“My personality is probably a little more conservative by nature, I think,” Pederson said Monday. “You'd probably agree with that.”

Pederson got a laugh with that comment because his public persona is exactly the opposite of his gameday demeanor.

It only took one day before we all got a taste of Pederson’s fearlessness.

In the season opener against the Browns, with the Eagles clinging to a 15-10 lead and a rookie quarterback making his first NFL appearance and a 4th-and-4 at the Browns’ 40--yard-line, he kept the offense on the field.

Carson Wentz responded by connecting with Zach Ertz on a five-yard gain to move the chains, and one play later, the Eagles took command on Wentz’s 35-yard TD pass to Nelson Agholor.

Six weeks in, the Eagles are 5 for 5 on fourth down. Only the Falcons have converted more fourth downs in the NFL this year, and they’re 6 for 10.

In the win over the Bears, the Eagles were 3 for 3 on fourth down, their best fourth-down conversion day in nine years.

This is the first time in 14 years the Eagles have converted five or more fourth downs through six games.

According to Pro Football Reference, the Eagles are one of only seven teams in NFL history to attempt five or more fourth down plays through six games and still be at 100 percent. The Lions are also 5 for 5 this year.

Pederson said analytics are a big part of his decision-making process, but he also trusts his instincts.

“I think it's both,” Pederson said. “But I trust our guys and I trust our offensive line and I think it sends a great message to the rest of the team, to the defense and special teams, that, ‘Hey, if we can convert this and stay on the field,’ it sends a good message.

“And on the other side of that, if you do convert, (it’s about) the message you send to the other team and the fact that you're going to stay aggressive.”

The Eagles are 29th-best in the NFL on third down at just 34 percent. But they’re one of only three teams that’s at 100 percent on fourth down.

“It's kind of a crazy deal when you're not great on third down, but you can be 5 for 5 on fourth down and convert them,” Pederson said. “It's a weird deal. But credit to the guys for the execution.

“I'm going to continue to look at it. I don't ever want to be in a position that I'm going to jeopardize the team at the time (by being too aggressive). Looking at the five fourth-down decisions this year, I don’t think they put us in any harm at that time.”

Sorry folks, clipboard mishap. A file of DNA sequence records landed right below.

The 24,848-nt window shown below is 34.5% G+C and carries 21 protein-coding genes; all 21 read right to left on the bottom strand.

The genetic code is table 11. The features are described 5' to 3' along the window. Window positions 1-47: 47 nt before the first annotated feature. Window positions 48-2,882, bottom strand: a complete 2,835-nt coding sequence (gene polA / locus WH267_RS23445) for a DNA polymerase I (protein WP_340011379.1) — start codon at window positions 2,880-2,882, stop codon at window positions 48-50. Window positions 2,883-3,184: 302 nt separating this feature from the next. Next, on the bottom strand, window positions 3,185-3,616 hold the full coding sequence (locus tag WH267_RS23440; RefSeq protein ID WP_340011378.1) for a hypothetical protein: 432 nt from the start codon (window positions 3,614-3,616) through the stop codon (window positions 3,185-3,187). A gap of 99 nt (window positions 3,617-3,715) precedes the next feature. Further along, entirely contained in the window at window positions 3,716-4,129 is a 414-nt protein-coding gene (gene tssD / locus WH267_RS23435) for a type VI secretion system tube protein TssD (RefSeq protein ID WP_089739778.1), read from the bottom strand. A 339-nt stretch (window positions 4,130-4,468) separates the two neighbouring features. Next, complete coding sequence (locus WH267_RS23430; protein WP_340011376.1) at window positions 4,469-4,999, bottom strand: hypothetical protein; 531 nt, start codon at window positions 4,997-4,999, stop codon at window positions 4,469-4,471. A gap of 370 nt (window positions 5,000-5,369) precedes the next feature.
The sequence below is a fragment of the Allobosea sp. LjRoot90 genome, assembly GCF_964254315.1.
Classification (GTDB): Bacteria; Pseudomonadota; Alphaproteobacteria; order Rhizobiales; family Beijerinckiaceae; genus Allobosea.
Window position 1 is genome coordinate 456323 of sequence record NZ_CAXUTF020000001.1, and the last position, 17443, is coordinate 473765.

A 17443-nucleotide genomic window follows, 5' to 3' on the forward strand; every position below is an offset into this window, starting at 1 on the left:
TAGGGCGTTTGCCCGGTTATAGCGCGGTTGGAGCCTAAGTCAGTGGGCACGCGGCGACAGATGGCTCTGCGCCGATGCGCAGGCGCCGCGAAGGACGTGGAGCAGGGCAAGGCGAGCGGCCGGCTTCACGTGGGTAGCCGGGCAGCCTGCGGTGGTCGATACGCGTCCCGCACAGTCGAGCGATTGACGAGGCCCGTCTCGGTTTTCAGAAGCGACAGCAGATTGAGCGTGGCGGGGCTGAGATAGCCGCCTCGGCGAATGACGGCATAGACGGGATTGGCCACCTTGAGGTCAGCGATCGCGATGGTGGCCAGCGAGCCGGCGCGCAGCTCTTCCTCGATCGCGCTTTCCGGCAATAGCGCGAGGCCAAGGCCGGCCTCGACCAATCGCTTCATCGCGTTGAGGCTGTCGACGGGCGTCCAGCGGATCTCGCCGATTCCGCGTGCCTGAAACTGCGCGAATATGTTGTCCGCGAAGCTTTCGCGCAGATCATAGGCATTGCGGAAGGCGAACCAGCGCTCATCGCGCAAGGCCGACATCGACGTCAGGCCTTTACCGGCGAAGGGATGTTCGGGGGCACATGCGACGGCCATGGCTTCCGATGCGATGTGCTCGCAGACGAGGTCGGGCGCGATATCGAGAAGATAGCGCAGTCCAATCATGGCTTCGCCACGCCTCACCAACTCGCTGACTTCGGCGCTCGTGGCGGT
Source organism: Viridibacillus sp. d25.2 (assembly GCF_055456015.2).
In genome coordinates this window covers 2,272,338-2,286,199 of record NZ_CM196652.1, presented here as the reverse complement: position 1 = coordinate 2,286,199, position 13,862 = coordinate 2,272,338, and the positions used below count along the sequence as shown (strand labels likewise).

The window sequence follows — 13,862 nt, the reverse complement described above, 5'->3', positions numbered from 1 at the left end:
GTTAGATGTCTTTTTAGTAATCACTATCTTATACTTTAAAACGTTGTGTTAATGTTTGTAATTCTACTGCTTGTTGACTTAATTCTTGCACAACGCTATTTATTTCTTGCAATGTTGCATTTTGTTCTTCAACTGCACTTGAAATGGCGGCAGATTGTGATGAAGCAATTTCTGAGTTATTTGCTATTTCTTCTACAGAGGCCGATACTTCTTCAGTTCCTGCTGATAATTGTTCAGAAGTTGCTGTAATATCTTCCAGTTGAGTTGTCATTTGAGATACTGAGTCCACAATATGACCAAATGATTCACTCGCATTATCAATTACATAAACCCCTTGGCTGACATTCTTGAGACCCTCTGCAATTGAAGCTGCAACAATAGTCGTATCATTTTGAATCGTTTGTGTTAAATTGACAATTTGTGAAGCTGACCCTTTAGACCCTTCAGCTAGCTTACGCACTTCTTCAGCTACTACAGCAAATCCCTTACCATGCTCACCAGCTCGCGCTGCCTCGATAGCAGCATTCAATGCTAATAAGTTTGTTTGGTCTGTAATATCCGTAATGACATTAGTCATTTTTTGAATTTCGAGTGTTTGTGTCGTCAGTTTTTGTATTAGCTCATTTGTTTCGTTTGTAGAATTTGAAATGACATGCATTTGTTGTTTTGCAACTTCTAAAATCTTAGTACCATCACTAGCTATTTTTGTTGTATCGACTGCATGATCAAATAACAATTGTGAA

Wentz is 3 for 3 for 21 yards on fourth down, with the four-yard completion to Ertz, a seven-yard first down to Jordan Matthews in the Bears game and a nine-yard to Dorial Green-Beckham, also in the win in Chicago.

He also rushed six yards for a first down on a 4th-and-2 Sunday in the win over the Vikings. The Eagles’ other fourth-down conversion this year was Ryan Mathews’ one-yard TD on a 4th-and-goal against Chicago.

Pederson said as an assistant coach under Andy Reid, he always found himself asking himself whether he would be conservative or aggressive in crucial situations.

We’re all learning the answer now.

“Yeah, you definitely put yourself in those situations, as a coordinator and a position coach,” he said. “Putting yourself in those spots, it's a lot easier when you're not making the decision obviously to go, ‘Oh, yeah, I would have not gone for it there or not gone for it there.’

“Now, being in this position, it's my tail on the line if we don't convert.”

6 months later, Cubs' Kyle Schwarber returns for World Series Game 1

6 months later, Cubs' Kyle Schwarber returns for World Series Game 1

CLEVELAND — Chicago Cubs slugger Kyle Schwarber's rehab finished just in time for the World Series.

Schwarber will bat fifth and be the designated hitter for the National League champions in Game 1 on Tuesday night against Cleveland's Corey Kluber. Schwarber hasn't played in the majors since tearing ligaments in his left knee on April 7 in a collision with teammate Dexter Fowler.

Dallas Cowboys orthopedic surgeon Dr. Daniel Cooper operated 12 days later to repair torn anterior cruciate and lateral collateral ligaments. He was expected to miss the rest of the season but was cleared to return on Oct. 17.

Schwarber played a pair of games in the Arizona Fall League, going 1 for 6 with a double and two walks, and flew to Cleveland on Monday.